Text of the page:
Egypt activists call for Friday rally to voice 5 key demands
Revolutionaries call for Friday protest to demand trials for SCAF members with blood on their hands, release of military detainees, rejection of IMF loans, and LE1500 monthly minimum wage
Ekram Ibrahim, Thursday 30 Aug 2012
Egyptian anti-Muslim Brotherhood protesters shout slogans and hold posters of the late President Gamal Abdel Nasser during a rally to denounce the country's Islamist President Mohammed Morsi and his Muslim Brotherhood group in Cairo, Egypt, Friday, Aug. 24, 2012. Friday's protests were the first attempt by Morsi's opponents to stage a major demonstration against the new president. Arabic reads " no to Muslim brotherhood, save Islam from religion traders, and save your country." (Photo: AP)
Egyptian revolutionary groups are calling for a march on Friday evening in downtown Cairo to put their demands before President Mohamed Morsi. The planned march comes following calls by socialist leader Kamal Khalil for a million-man protest by all political forces.
After speaking with different political groups, Khalil revised his calls for a million-man rally downward, calling instead for a much smaller demonstration to voice five key demands.
"We agreed to wait until Morsi's first 100 days are over and until political forces can agree on a day [for the million-man protest]," Revolutionary Socialists member Haitham Mohamadin told Ahram Online.
Those groups calling for a more modest demonstration on Friday include the Popular Socialist Alliance Party, the Mena Danial Movement, the Efrag Movement, the Social Democratic Party's youth wing, the Egyptian Wave Party (a party established by the Muslim Brotherhood's young cadres), the Free Egyptian Movement and the Revolutionary Socialists.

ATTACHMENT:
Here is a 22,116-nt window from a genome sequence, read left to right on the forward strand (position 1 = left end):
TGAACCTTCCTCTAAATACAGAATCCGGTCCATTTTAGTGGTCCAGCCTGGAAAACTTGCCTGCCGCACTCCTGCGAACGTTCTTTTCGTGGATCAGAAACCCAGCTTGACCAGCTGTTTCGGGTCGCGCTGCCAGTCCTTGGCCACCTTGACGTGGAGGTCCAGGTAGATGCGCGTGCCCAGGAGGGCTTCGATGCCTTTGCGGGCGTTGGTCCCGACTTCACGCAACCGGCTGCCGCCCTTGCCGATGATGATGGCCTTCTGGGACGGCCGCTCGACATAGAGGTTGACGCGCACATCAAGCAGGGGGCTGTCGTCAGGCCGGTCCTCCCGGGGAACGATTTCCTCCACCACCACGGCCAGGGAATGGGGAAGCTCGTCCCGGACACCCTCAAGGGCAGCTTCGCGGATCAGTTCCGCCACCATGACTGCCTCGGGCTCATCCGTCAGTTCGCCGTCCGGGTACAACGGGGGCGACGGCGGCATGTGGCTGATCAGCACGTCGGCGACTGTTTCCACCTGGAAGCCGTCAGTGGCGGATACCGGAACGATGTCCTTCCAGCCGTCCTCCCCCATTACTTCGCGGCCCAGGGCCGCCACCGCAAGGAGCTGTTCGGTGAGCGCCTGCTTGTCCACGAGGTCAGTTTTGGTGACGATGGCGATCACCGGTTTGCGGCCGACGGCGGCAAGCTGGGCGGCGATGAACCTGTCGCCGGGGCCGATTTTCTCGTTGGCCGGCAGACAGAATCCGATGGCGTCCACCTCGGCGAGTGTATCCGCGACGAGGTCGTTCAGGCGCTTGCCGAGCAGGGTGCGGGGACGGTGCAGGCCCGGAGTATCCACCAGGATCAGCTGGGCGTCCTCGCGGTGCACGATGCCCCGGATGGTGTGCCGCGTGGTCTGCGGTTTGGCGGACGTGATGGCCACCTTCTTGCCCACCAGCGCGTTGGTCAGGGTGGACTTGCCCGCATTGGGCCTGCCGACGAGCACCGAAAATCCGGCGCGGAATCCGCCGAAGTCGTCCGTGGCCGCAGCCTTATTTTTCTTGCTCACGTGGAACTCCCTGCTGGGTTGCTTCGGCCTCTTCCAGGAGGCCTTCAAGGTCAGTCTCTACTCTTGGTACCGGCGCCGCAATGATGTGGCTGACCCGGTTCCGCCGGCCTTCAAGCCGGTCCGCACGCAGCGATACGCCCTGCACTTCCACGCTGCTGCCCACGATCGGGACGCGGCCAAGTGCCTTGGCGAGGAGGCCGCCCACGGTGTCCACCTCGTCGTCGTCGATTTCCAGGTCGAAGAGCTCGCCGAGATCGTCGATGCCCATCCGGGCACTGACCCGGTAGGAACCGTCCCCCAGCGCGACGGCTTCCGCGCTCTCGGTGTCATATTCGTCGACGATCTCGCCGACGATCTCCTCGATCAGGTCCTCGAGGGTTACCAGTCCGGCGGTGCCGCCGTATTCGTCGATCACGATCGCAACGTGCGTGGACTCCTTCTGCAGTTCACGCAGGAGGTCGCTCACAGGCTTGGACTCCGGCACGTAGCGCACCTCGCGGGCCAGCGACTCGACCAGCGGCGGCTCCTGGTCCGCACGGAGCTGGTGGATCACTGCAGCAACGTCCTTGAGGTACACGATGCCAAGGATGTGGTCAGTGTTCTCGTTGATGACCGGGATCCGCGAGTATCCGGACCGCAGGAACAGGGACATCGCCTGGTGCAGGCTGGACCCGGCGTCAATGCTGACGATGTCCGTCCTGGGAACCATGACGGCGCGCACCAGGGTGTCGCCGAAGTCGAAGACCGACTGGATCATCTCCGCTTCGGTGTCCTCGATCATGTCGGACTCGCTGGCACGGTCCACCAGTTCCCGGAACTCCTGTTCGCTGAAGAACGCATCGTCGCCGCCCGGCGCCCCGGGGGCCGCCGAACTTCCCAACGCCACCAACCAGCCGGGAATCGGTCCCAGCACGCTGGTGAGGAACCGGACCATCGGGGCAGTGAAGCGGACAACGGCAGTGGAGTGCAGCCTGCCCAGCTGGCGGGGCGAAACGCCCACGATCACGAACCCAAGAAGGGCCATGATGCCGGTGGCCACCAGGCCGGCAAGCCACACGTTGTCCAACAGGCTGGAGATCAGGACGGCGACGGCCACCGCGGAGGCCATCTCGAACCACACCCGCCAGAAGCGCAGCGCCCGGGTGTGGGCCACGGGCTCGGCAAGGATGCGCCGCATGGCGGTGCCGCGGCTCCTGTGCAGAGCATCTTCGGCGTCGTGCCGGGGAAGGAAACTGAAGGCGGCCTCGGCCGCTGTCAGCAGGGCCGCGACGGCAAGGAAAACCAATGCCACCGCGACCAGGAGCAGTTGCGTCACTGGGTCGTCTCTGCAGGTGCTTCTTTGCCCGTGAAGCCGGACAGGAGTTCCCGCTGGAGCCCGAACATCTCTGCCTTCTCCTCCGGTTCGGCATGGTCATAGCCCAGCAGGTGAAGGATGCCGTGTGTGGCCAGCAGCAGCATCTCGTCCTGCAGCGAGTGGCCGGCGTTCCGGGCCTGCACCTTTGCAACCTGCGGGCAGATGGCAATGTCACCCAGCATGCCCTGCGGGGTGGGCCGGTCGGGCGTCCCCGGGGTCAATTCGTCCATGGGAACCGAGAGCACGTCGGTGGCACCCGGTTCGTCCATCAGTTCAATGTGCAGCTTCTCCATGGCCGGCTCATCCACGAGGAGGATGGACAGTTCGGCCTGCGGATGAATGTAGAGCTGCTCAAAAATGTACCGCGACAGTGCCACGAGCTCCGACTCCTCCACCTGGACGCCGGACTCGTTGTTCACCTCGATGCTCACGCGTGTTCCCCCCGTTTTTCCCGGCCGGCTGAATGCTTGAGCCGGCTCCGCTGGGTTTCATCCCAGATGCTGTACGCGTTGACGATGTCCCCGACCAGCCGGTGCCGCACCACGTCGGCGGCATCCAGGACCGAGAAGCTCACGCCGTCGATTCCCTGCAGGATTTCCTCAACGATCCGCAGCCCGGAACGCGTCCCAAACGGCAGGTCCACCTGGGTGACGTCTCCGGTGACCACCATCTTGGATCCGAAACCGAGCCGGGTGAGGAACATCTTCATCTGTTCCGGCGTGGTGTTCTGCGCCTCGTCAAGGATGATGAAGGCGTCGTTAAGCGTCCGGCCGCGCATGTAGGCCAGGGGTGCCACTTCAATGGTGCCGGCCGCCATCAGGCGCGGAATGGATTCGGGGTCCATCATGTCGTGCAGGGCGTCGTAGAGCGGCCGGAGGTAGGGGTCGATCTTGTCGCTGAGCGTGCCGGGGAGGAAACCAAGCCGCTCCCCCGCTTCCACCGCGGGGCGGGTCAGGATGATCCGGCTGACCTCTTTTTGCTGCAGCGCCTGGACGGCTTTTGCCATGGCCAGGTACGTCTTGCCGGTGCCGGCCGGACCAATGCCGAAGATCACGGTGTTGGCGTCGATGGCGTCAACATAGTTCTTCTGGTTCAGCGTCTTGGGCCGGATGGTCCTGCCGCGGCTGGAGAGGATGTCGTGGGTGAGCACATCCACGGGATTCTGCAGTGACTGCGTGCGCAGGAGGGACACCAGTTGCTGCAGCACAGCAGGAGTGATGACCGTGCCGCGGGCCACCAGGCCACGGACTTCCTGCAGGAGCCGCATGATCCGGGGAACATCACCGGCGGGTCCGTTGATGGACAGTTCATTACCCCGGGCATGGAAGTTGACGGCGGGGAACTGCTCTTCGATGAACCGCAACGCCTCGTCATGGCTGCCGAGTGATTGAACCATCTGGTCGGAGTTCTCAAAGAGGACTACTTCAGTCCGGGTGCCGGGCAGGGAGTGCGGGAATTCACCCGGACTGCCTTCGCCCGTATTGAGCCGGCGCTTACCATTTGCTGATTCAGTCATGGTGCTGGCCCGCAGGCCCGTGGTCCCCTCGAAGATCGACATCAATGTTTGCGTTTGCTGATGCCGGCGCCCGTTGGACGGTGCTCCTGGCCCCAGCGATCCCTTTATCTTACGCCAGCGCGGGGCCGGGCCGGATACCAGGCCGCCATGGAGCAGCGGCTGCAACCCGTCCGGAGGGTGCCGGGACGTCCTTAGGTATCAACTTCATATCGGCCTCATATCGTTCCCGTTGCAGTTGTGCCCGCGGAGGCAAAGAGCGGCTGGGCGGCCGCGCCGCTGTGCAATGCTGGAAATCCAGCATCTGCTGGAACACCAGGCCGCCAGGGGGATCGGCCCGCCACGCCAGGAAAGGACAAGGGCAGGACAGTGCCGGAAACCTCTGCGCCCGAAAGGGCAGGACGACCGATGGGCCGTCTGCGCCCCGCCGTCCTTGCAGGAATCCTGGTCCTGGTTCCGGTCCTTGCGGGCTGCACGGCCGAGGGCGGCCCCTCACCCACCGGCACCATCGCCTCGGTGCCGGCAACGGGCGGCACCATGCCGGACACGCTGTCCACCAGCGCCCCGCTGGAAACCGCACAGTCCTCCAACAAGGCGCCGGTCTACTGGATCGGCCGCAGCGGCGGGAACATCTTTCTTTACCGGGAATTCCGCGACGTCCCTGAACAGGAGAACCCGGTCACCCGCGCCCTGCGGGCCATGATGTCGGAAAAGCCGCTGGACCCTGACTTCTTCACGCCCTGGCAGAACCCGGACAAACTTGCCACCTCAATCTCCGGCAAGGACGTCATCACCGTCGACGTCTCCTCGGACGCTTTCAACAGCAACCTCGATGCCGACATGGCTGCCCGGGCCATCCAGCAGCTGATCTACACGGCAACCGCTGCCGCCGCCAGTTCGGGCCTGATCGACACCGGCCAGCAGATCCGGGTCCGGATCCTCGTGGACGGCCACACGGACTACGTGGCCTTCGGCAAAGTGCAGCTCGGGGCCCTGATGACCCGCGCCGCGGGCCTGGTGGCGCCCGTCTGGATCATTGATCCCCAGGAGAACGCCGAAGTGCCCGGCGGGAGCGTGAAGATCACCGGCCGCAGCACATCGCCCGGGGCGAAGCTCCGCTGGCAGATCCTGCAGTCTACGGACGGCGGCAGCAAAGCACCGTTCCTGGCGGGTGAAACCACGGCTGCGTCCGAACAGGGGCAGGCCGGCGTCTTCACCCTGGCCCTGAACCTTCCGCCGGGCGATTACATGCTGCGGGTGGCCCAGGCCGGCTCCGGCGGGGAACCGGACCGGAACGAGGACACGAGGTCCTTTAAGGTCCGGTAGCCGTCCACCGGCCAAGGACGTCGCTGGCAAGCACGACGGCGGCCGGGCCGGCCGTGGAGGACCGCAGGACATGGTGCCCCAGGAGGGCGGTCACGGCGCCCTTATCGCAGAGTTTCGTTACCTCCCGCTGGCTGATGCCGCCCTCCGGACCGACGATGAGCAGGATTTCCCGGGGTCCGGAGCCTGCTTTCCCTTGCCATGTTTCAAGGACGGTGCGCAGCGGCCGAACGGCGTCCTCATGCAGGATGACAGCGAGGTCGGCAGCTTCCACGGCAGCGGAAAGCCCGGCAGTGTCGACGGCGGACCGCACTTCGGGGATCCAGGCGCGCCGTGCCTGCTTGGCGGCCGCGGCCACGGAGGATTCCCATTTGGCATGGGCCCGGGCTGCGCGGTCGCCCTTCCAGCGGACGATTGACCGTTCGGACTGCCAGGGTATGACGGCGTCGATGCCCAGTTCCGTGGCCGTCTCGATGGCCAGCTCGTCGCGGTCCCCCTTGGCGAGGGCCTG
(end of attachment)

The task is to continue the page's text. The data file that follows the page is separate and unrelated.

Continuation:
The planned protest will articulate the following demands: putting on trial all members of Egypt's military council involved in the killing of protesters since last year's revolution; the rejection of all loan proposals from the IMF and World Bank; a national minimum monthly wage of LE1500 (and a maximum wage of LE15,000); and the release of all Egyptians detained by the military for "political reasons."
The Efrag ('Release') Movement, for its part, is calling for a protest on Cairo's Qasr Al-Nil Bridge on Friday, during which they plan to close the bridge to traffic using metal chains from 4pm to 6pm. The movement calls for the release of all Egyptians detained "for any action related to the January 25 Revolution."
The Efrag Movement was concocted in July of this year to show solidarity with those detained by the military. It is an umbrella group that also includes the 'No to Military Trials,' the 'Salafio Costa' and the 'April 6: Suez' movements.
Moreover, the National Association for Change (NAC) reform movement announced its planned participation in the Friday protests to "minimize the Muslim Brotherhood's power and for the release of military detainees," according to NAC spokesman Ahmed El-Naqr.
On Wednesday, dozens of activists – from the Revolutionary Socialists, the Kefaya protest movement, the Mina Daniel Movement, the Egyptian People's Party and the Socialist Popular Alliance Party – protested in downtown Cairo on Wednesday to reject loan proposals from the IMF and World Bank.
Since Mubarak's ouster early last year, Egyptian activists have campaigned under the slogan "Drop Egypt's Debts" in an effort to raise public awareness about the potentially negative economic consequences of taking loans from the IMF.
According to some Revolutionary Socialist members, former regime loyalists had asked Khalil to join Friday's planned protest but he refused. "Those people favour both the military council and the old regime, so we can't go for a protest with them," Mohamadin told Ahram Online.
On 24 August, a couple hundred activists demonstrated against President Morsi and what they called the "Brotherhoodisation" of the state. That protest, however, was called for by a former MP, and chose for its venue the Presidential Palace in Cairo's Heliopolis district; Friday's planned rally, by contrast, is being organised by revolutionary groups.